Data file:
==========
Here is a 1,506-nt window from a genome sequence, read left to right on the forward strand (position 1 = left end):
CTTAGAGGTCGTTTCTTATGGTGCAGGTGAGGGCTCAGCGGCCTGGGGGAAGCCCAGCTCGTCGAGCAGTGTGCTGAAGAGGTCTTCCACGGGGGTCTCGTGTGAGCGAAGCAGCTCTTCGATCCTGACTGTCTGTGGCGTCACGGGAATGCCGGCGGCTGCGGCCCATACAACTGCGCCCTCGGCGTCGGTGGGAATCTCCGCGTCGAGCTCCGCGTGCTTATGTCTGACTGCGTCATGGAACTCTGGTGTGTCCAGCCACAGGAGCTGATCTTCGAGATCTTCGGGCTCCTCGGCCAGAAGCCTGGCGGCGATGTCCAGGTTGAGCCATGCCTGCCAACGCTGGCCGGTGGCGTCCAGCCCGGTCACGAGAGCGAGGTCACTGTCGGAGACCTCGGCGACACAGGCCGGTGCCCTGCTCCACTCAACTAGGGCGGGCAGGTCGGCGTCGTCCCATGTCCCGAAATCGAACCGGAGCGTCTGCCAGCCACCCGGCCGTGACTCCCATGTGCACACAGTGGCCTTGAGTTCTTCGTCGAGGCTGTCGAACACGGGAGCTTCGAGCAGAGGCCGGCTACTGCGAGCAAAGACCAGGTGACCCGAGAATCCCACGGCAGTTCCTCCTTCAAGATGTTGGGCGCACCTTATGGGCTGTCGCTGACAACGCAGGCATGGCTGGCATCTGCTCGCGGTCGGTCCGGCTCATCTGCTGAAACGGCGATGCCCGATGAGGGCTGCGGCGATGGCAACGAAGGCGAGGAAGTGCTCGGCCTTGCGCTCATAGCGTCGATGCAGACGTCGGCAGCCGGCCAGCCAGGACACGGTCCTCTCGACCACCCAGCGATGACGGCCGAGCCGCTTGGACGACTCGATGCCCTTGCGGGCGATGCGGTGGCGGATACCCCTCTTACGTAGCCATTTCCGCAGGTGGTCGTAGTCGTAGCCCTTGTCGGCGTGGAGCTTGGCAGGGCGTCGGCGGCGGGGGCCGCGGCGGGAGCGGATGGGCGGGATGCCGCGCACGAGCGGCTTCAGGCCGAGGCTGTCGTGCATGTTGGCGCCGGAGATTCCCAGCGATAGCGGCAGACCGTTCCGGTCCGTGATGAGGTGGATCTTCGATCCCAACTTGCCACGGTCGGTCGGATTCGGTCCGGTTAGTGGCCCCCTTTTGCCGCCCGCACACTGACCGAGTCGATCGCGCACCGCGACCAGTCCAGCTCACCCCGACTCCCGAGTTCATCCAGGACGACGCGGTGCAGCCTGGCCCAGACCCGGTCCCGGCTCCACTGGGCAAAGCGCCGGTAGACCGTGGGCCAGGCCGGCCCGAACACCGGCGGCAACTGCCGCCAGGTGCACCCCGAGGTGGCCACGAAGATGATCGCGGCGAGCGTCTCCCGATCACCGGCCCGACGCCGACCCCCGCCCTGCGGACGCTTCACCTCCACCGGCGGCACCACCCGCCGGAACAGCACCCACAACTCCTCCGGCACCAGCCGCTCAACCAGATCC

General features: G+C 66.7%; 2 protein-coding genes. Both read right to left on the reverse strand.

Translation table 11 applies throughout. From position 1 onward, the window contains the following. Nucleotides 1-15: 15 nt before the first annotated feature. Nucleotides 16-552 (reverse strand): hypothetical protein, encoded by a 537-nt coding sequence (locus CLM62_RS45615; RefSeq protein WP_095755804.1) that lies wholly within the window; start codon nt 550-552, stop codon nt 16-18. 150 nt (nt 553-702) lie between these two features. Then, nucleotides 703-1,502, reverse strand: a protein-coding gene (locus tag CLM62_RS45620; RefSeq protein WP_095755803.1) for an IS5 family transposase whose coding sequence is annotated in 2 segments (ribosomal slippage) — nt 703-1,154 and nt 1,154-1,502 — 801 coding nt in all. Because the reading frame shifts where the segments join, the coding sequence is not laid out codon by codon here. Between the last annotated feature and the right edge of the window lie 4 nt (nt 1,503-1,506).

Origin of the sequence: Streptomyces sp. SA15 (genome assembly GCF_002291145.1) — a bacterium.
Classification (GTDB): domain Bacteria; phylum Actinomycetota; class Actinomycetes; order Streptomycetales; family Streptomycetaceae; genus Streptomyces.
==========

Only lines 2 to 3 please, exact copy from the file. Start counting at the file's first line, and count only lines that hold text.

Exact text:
CTTAGAGGTCGTTTCTTATGGTGCAGGTGAGGGCTCAGCGGCCTGGGGGAAGCCCAGCTCGTCGAGCAGTGTGCTGAAGAGGTCTTCCACGGGGGTCTCGTGTGAGCGAAGCAGCTCTTCGATCCTGACTGTCTGTGGCGTCACGGGAATGCCGGCGGCTGCGGCCCATACAACTGCGCCCTCGGCGTCGGTGGGAATCTCCGCGTCGAGCTCCGCGTGCTTATGTCTGACTGCGTCATGGAACTCTGGTGTGTCCAGCCACAGGAGCTGATCTTCGAGATCTTCGGGCTCCTCGGCCAGAAGCCTGGCGGCGATGTCCAGGTTGAGCCATGCCTGCCAACGCTGGCCGGTGGCGTCCAGCCCGGTCACGAGAGCGAGGTCACTGTCGGAGACCTCGGCGACACAGGCCGGTGCCCTGCTCCACTCAACTAGGGCGGGCAGGTCGGCGTCGTCCCATGTCCCGAAATCGAACCGGAGCGTCTGCCAGCCACCCGGCCGTGACTCCCATGTGCACACAGTGGCCTTGAGTTCTTCGTCGAGGCTGTCGAACACGGGAGCTTCGAGCAGAGGCCGGCTACTGCGAGCAAAGACCAGGTGACCCGAGAATCCCACGGCAGTTCCTCCTTCAAGATGTTGGGCGCACCTTATGGGCTGTCGCTGACAACGCAGGCATGGCTGGCATCTGCTCGCGGTCGGTCCGGCTCATCTGCTGAAACGGCGATGCCCGATGAGGGCTGCGGCGATGGCAACGAAGGCGAGGAAGTGCTCGGCCTTGCGCTCATAGCGTCGATGCAGACGTCGGCAGCCGGCCAGCCAGGACACGGTCCTCTCGACCACCCAGCGATGACGGCCGAGCCGCTTGGACGACTCGATGCCCTTGCGGGCGATGCGGTGGCGGATACCCCTCTTACGTAGCCATTTCCGCAGGTGGTCGTAGTCGTAGCCCTTGTCGGCGTGGAGCTTGGCAGGGCGTCGGCGGCGGGGGCCGCGGCGGGAGCGGATGGGCGGGATGCCGCGCACGAGCGGCTTCAGGCCGAGGCTGTCGTGCATGTTGGCGCCGGAGATTCCCAGCGATAGCGGCAGACCGTTCCGGTCCGTGATGAGGTGGATCTTCGATCCCAACTTGCCACGGTCGGTCGGATTCGGTCCGGTTAGTGGCCCCCTTTTGCCGCCCGCACACTGACCGAGTCGATCGCGCACCGCGACCAGTCCAGCTCACCCCGACTCCCGAGTTCATCCAGGACGACGCGGTGCAGCCTGGCCCAGACCCGGTCCCGGCTCCACTGGGCAAAGCGCCGGTAGACCGTGGGCCAGGCCGGCCCGAACACCGGCGGCAACTGCCGCCAGGTGCACCCCGAGGTGGCCACGAAGATGATCGCGGCGAGCGTCTCCCGATCACCGGCCCGACGCCGACCCCCGCCCTGCGGACGCTTCACCTCCACCGGCGGCACCACCCGCCGGAACAGCACCCACAACTCCTCCGGCACCAGCCGCTCAACCAGATCC

General features: G+C 66.7%; 2 protein-coding genes. Both read right to left on the reverse strand.